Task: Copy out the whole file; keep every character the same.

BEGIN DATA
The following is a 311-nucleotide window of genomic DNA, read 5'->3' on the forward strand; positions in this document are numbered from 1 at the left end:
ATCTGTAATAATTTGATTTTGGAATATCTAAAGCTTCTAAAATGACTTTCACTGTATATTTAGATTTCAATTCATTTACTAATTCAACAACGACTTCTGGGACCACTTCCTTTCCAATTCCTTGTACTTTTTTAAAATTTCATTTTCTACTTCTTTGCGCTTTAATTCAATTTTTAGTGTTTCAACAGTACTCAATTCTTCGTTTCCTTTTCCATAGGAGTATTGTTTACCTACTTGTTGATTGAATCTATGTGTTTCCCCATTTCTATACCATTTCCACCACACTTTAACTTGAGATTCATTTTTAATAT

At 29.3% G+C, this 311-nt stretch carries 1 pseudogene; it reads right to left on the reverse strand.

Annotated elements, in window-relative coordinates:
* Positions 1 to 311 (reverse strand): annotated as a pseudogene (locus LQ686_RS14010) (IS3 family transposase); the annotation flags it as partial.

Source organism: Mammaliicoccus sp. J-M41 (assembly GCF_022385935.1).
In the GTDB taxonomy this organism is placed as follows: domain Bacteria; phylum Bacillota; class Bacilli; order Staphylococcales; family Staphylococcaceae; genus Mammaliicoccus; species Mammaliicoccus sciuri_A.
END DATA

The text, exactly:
The following is a 311-nucleotide window of genomic DNA, read 5'->3' on the forward strand; positions in this document are numbered from 1 at the left end:
ATCTGTAATAATTTGATTTTGGAATATCTAAAGCTTCTAAAATGACTTTCACTGTATATTTAGATTTCAATTCATTTACTAATTCAACAACGACTTCTGGGACCACTTCCTTTCCAATTCCTTGTACTTTTTTAAAATTTCATTTTCTACTTCTTTGCGCTTTAATTCAATTTTTAGTGTTTCAACAGTACTCAATTCTTCGTTTCCTTTTCCATAGGAGTATTGTTTACCTACTTGTTGATTGAATCTATGTGTTTCCCCATTTCTATACCATTTCCACCACACTTTAACTTGAGATTCATTTTTAATAT

At 29.3% G+C, this 311-nt stretch carries 1 pseudogene; it reads right to left on the reverse strand.

Annotated elements, in window-relative coordinates:
* Positions 1 to 311 (reverse strand): annotated as a pseudogene (locus LQ686_RS14010) (IS3 family transposase); the annotation flags it as partial.

Source organism: Mammaliicoccus sp. J-M41 (assembly GCF_022385935.1).
In the GTDB taxonomy this organism is placed as follows: domain Bacteria; phylum Bacillota; class Bacilli; order Staphylococcales; family Staphylococcaceae; genus Mammaliicoccus; species Mammaliicoccus sciuri_A.